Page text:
The Bengal Health

In our cattery we test all our studs and queens for PK Deficiency and PRA-b. We take health as the most important thing for our bengals.

The health of our Bengals and kittens is our first priority and we take this seriously. We can guarantee you that all our kittens are not PK Def or PRA-b affected.

Apart from PK-Deficiency and PRA-b, we also screen all our cats for HCM yearly. To know more about the heart disease HCM please click here.


What is PK-Def and PRA-B?

What does it mean PK Def – N/K? And PRA-b – N/N?
If my cat is a carrier of these diseases, should I worry?


Progressive retinal atrophy (PRA) has been known to affect purebred cats including Bengals. Cats affected with this form of blindness have normal vision at birth and they have vision loss progresses slowly and is variable, with most cats becoming blind by usually 3-5 years of age. There is no treatment available for the condition.

This is an autosomal recessive condition, thus the disease is not associated with gender and two copies of the mutation are required for the cats to lose their vision. Carriers, cats that have one copy of the mutation (N/PRA) are not affected and have normal vision.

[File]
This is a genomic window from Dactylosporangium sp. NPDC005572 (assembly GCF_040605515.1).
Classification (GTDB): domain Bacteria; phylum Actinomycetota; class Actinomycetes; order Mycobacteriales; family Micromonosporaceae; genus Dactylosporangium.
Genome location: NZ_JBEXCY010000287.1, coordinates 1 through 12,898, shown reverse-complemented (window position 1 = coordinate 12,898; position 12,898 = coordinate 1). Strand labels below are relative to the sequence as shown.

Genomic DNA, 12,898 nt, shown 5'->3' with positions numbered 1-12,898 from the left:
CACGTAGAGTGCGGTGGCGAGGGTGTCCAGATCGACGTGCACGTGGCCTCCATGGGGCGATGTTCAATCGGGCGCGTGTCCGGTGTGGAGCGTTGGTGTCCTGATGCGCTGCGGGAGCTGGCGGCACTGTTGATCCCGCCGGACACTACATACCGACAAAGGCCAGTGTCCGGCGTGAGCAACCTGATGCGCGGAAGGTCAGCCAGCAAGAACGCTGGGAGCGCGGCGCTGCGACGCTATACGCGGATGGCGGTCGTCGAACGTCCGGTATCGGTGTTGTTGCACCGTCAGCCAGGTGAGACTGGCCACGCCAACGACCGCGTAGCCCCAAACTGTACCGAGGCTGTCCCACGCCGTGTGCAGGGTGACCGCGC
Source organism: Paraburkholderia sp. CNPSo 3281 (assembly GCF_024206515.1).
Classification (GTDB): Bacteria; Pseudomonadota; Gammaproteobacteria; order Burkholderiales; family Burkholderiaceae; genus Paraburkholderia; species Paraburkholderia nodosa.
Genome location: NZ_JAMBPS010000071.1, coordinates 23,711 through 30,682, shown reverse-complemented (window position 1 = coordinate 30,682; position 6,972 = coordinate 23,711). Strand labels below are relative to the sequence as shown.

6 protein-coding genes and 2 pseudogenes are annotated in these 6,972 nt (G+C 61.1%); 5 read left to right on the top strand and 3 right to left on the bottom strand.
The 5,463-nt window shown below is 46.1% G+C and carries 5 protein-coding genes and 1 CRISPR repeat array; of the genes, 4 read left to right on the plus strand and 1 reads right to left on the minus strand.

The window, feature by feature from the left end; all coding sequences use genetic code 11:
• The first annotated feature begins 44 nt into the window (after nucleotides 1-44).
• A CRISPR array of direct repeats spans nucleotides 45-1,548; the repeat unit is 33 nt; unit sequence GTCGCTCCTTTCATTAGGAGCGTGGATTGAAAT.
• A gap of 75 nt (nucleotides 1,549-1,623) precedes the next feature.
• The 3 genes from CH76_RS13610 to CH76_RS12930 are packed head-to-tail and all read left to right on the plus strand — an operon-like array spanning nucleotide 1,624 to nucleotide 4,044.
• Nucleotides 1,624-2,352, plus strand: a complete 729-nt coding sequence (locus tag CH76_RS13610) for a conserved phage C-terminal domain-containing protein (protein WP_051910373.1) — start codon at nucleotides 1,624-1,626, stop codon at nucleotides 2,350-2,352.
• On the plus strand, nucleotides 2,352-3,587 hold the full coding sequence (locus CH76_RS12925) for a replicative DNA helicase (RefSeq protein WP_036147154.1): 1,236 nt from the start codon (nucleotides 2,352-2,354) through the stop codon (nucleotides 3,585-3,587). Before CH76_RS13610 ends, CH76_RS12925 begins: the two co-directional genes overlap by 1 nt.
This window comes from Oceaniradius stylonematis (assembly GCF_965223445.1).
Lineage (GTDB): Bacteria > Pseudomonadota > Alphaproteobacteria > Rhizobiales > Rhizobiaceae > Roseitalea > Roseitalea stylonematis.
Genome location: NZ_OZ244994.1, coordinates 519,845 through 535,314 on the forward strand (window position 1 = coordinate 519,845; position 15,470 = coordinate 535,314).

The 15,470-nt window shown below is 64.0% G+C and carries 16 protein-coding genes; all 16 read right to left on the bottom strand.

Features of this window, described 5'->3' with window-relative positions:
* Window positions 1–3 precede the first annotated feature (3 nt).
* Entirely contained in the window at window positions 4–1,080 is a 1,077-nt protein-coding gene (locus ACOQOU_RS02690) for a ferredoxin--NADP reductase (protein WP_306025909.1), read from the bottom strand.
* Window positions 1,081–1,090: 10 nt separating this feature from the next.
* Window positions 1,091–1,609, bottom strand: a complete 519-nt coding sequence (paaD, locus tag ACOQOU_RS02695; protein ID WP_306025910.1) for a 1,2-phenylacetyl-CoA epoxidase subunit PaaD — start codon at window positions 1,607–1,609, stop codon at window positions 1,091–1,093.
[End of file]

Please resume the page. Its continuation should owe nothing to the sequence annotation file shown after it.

Pyruvate kinase (PK) deficiency is an inherited disease occasionally encountered in some cat breeds such as Bengals. The symptoms of the disease usually appear between 6 months to 5 years of age, with weight loss, loss interest in food, weakness with different grades of anaemia. Some affected cats never show symptoms during their whole life. The disease is inherited as an autosomal recessive trait, exactly like PRA disease.

Affected cats (K/K or “Affected”) arise when affected or carrier cats are mated with each other. Since carrier cats remain healthy though, and since affected cats may not necessarily be detected until they are a few years of age, the potential exists for both carrier and affected cats to have significant numbers of litters before the disease is identified.

As it is a disease fairly common in Bengals, ethical breeders need to test their mating cats to know exactly what kind of cross they do and always to avoid crossing two cats carrying for the disease, because if they cross 2 carrier cats, some kittens will have the disease that will appear once the cat is already in their new home. So if we test all our breeding cats, why do we use cats that carry one copy of this recessive disease? If breeding cats would only be selected by checking if they carry or not, we could reduce the genetic pool very fast, and as long as parents are tested and matings are planned accordingly, we can keep selecting for traits we also prioritize such as character or beauty traits without jeopardizing the health of any litter.